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A PROJECTION OF PRIMARY SCHOOLS’ TEACHER RECRUITMENT AND DEMAND BY THE YEAR 2015 IN NANDI CENTRAL DISTRICT, KENYA


Misoi Wilson Kimaru

Moi University, Kenya

Saina Shadrack Kiprotich

Moi University, Kenya

Zacharia Kiptoo Kosgei

Moi University, Kenya


ABSTRACT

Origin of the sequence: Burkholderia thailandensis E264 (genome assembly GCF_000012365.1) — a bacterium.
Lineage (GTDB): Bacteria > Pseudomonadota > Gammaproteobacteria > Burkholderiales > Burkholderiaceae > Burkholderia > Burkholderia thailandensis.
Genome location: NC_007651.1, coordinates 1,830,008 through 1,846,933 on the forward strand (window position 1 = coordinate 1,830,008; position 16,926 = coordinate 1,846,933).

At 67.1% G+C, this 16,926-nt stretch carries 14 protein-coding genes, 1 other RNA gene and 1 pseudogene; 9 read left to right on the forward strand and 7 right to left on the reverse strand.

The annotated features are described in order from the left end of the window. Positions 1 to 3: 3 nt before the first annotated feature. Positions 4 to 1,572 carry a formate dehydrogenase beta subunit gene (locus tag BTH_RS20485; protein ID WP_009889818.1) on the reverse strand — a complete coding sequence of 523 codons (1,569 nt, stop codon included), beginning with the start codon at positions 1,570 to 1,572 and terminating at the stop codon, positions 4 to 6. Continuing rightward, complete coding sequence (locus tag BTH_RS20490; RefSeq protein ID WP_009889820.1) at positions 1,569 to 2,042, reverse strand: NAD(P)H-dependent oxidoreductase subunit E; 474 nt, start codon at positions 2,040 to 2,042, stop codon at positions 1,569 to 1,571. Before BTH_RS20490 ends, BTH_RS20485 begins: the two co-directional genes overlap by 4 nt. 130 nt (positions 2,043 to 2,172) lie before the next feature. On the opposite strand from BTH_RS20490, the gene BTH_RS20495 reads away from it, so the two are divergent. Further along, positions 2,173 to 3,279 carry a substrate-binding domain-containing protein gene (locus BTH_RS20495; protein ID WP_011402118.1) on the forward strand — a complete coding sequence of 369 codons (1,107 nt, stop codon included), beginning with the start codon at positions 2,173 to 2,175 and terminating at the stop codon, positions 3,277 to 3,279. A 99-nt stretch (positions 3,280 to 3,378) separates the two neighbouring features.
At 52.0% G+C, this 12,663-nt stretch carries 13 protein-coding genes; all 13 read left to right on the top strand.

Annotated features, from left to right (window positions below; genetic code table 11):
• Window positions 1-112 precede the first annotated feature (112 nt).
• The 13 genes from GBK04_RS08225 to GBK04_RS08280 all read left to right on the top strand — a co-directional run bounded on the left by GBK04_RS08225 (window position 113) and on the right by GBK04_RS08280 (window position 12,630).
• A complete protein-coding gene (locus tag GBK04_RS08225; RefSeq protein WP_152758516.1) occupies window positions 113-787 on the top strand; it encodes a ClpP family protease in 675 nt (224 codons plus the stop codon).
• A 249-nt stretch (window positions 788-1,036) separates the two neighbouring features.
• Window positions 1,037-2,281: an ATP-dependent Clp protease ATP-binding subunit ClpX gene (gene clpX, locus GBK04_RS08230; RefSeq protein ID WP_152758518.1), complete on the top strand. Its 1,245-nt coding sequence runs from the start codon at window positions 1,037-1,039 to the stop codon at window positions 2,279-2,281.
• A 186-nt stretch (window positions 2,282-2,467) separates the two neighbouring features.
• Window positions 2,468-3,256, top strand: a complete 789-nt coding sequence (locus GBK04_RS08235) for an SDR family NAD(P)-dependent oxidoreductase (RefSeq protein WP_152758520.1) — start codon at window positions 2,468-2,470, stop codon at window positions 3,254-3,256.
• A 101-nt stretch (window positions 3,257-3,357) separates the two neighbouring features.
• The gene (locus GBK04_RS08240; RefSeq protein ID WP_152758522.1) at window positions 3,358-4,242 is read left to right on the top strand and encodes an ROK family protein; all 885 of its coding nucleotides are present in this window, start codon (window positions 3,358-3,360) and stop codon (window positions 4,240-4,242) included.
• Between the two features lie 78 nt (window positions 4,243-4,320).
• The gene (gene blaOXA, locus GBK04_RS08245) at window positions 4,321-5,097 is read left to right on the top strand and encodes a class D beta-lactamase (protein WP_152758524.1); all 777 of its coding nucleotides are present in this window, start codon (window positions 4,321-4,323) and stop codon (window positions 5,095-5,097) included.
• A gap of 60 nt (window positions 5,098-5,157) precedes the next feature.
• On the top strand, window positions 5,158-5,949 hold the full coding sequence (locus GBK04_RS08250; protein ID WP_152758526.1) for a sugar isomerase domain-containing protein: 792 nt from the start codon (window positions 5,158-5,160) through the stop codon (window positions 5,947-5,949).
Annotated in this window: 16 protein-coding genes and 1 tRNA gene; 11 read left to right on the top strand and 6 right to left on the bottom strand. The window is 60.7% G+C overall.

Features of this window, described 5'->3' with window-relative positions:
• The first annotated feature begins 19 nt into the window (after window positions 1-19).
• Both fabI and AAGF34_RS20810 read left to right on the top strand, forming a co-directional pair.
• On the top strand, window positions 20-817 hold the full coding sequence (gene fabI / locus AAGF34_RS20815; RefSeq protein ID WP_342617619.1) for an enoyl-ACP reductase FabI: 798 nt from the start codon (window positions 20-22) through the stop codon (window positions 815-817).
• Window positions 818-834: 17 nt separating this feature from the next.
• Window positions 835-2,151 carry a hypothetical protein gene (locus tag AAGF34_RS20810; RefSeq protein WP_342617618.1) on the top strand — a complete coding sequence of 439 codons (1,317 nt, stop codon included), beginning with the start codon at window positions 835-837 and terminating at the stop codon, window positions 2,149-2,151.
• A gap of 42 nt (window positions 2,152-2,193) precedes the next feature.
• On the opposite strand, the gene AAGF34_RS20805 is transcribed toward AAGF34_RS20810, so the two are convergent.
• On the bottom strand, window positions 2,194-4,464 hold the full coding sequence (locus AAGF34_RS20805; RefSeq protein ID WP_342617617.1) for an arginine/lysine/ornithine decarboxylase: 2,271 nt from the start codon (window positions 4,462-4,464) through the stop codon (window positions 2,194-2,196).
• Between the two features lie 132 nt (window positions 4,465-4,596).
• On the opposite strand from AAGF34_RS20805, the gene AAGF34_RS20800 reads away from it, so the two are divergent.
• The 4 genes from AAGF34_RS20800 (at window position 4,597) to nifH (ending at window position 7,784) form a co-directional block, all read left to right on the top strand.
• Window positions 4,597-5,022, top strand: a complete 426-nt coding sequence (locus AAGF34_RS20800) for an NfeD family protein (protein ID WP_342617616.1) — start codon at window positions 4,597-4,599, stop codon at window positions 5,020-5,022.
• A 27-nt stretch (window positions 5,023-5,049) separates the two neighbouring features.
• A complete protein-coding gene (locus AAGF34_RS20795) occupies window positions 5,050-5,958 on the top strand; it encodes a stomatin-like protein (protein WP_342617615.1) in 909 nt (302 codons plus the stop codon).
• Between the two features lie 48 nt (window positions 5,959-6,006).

This paper is based on a study that sought to establish the number of primary schools’ teachers recruited and trends of teacher wastage over the five years between 2005 and 2009 in order to predict the teachers that will be required by the year 2015 in Nandi Central District in Rift Valley Province, Kenya. The study employed a descriptive research design. Non-probabilistic, in particular purposive sampling, technique was employed in choosing of the sample size for the study. The sample for the study comprised one Education officer in-charge of District statistics and one Teachers Service Commission Unit representative at the District Education Office. One staff in the records section at the Central Bureau of Statistics office in the District also participated in the study. The study was underpinned by the Manpower Requirement Approach theory based on an assessment of manpower needs both quantitative and qualitative, to meet economic, social and political goals. Data for the study was collected by use of; questionnaires, interview schedule, and document analysis. Questionnaire and interview schedule were used to obtain information on teachers, pupils and primary schools from the District Education Offices. The findings indicated that there was a shortage of teachers in the district because the TSC had not deployed enough teachers to all schools equitably according to the demand, in the district. A number of teachers were also moving out of the profession for different reasons such as low remuneration, early retirement, availability of ‘greener pastures’, deaths, dismissal and sicknesses. From the findings of this study it was recommended that the Teachers Service Commission should provide a solution to the anticipated shortage of teachers by employing more teachers and distributing them to primary schools. The study contributes knowledge that will help educational planners and policy makers formulate strategies that will enable teacher training institutions train teachers according to the anticipated demand by 2015.


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